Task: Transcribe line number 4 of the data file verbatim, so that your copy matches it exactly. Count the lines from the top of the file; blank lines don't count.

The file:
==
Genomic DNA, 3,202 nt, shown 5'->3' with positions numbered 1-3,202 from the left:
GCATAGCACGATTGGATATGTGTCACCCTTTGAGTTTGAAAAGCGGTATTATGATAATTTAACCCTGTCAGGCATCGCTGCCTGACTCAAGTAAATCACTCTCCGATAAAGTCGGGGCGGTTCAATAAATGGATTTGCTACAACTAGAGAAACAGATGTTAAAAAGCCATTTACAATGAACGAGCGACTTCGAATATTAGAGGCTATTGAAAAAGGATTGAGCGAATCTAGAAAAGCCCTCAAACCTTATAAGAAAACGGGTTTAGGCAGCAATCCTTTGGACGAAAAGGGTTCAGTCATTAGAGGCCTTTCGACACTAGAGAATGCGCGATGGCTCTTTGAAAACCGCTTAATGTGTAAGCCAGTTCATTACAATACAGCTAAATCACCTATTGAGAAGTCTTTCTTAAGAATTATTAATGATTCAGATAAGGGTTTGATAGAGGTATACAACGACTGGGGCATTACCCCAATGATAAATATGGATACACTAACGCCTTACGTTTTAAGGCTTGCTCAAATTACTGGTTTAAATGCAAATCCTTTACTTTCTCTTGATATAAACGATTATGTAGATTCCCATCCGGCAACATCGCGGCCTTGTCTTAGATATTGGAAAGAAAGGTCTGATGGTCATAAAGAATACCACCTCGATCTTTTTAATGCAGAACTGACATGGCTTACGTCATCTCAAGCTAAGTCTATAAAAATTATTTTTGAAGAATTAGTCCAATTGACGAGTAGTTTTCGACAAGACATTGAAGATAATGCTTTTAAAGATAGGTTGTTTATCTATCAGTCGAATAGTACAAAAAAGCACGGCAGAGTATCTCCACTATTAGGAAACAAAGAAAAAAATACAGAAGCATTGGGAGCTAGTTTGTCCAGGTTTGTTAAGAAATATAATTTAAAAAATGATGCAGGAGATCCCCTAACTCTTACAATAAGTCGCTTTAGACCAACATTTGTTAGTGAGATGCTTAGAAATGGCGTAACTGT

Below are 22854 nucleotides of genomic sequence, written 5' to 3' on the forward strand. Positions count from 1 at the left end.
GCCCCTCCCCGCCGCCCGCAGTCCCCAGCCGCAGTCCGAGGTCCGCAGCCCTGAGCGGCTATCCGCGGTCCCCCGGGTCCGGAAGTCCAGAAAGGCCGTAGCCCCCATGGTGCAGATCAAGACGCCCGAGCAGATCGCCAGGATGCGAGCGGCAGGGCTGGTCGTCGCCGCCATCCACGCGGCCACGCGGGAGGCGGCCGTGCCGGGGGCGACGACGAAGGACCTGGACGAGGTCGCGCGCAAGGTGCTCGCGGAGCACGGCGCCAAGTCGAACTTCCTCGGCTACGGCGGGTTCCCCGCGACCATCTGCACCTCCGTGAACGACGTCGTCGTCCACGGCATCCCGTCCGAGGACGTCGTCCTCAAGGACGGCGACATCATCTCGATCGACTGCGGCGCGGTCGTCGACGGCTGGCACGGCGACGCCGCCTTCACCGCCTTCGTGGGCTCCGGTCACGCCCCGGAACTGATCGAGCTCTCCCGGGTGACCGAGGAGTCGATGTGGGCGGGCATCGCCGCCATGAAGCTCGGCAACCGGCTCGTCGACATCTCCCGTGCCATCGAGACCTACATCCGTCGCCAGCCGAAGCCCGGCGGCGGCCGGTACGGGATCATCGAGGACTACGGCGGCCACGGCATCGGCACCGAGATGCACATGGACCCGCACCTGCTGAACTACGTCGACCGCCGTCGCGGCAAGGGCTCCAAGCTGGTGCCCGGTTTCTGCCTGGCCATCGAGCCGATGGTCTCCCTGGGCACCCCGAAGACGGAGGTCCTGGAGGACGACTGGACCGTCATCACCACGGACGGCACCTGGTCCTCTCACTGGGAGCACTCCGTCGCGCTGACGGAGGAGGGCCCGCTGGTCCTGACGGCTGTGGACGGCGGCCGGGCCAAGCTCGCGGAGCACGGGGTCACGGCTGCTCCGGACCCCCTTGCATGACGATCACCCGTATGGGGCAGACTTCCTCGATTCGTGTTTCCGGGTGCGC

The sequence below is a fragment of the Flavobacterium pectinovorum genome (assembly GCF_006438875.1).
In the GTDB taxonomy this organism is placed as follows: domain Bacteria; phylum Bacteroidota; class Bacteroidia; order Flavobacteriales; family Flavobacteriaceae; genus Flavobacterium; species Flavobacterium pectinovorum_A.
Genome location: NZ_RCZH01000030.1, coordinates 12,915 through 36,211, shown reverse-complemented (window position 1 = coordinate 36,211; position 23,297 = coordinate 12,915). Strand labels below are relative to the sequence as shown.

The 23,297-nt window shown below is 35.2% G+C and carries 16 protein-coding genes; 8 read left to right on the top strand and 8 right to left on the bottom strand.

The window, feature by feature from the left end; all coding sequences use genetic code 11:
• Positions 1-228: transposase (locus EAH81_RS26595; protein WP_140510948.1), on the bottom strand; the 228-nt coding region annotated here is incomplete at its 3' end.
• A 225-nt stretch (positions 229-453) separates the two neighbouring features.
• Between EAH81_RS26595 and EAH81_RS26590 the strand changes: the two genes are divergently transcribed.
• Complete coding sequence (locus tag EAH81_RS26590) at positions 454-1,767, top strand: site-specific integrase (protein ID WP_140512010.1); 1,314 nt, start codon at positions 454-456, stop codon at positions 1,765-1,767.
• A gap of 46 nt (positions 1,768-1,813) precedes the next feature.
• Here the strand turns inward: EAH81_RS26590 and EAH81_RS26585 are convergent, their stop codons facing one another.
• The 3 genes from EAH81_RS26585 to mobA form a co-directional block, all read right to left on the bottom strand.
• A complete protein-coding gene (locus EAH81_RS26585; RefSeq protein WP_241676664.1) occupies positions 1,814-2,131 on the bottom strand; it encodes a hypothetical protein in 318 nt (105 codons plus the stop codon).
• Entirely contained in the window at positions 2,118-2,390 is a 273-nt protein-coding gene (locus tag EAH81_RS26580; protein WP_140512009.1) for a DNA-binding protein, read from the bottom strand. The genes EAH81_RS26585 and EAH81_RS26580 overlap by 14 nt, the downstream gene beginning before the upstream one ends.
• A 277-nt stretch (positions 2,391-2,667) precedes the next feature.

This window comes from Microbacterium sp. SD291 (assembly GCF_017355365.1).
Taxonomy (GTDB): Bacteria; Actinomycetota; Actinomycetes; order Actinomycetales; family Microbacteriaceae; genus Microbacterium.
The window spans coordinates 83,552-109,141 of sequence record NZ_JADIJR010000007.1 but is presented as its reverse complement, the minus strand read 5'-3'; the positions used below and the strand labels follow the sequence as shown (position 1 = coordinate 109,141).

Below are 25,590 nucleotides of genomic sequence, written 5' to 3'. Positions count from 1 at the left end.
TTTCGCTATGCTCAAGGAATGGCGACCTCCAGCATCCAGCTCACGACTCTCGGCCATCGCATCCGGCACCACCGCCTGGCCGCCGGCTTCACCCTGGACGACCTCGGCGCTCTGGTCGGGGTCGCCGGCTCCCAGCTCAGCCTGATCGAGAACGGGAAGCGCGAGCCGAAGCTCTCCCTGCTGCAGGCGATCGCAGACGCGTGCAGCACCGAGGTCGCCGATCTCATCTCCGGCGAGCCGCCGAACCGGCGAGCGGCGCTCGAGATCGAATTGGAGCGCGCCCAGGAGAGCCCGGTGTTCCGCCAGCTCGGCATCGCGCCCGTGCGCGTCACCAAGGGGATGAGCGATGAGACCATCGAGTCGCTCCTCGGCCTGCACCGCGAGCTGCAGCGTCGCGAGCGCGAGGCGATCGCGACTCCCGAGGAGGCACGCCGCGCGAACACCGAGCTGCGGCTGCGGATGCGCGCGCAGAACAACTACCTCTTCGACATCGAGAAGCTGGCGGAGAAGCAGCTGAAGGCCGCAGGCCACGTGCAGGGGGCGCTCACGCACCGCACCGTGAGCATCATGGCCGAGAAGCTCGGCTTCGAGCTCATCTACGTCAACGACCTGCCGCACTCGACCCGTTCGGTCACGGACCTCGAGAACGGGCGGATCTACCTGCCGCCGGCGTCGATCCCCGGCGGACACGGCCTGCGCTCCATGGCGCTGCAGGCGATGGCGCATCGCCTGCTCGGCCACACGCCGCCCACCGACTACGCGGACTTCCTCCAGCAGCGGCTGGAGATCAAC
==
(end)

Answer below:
GCCCCTCCCCGCCGCCCGCAGTCCCCAGCCGCAGTCCGAGGTCCGCAGCCCTGAGCGGCTATCCGCGGTCCCCCGGGTCCGGAAGTCCAGAAAGGCCGTAGCCCCCATGGTGCAGATCAAGACGCCCGAGCAGATCGCCAGGATGCGAGCGGCAGGGCTGGTCGTCGCCGCCATCCACGCGGCCACGCGGGAGGCGGCCGTGCCGGGGGCGACGACGAAGGACCTGGACGAGGTCGCGCGCAAGGTGCTCGCGGAGCACGGCGCCAAGTCGAACTTCCTCGGCTACGGCGGGTTCCCCGCGACCATCTGCACCTCCGTGAACGACGTCGTCGTCCACGGCATCCCGTCCGAGGACGTCGTCCTCAAGGACGGCGACATCATCTCGATCGACTGCGGCGCGGTCGTCGACGGCTGGCACGGCGACGCCGCCTTCACCGCCTTCGTGGGCTCCGGTCACGCCCCGGAACTGATCGAGCTCTCCCGGGTGACCGAGGAGTCGATGTGGGCGGGCATCGCCGCCATGAAGCTCGGCAACCGGCTCGTCGACATCTCCCGTGCCATCGAGACCTACATCCGTCGCCAGCCGAAGCCCGGCGGCGGCCGGTACGGGATCATCGAGGACTACGGCGGCCACGGCATCGGCACCGAGATGCACATGGACCCGCACCTGCTGAACTACGTCGACCGCCGTCGCGGCAAGGGCTCCAAGCTGGTGCCCGGTTTCTGCCTGGCCATCGAGCCGATGGTCTCCCTGGGCACCCCGAAGACGGAGGTCCTGGAGGACGACTGGACCGTCATCACCACGGACGGCACCTGGTCCTCTCACTGGGAGCACTCCGTCGCGCTGACGGAGGAGGGCCCGCTGGTCCTGACGGCTGTGGACGGCGGCCGGGCCAAGCTCGCGGAGCACGGGGTCACGGCTGCTCCGGACCCCCTTGCATGACGATCACCCGTATGGGGCAGACTTCCTCGATTCGTGTTTCCGGGTGCGC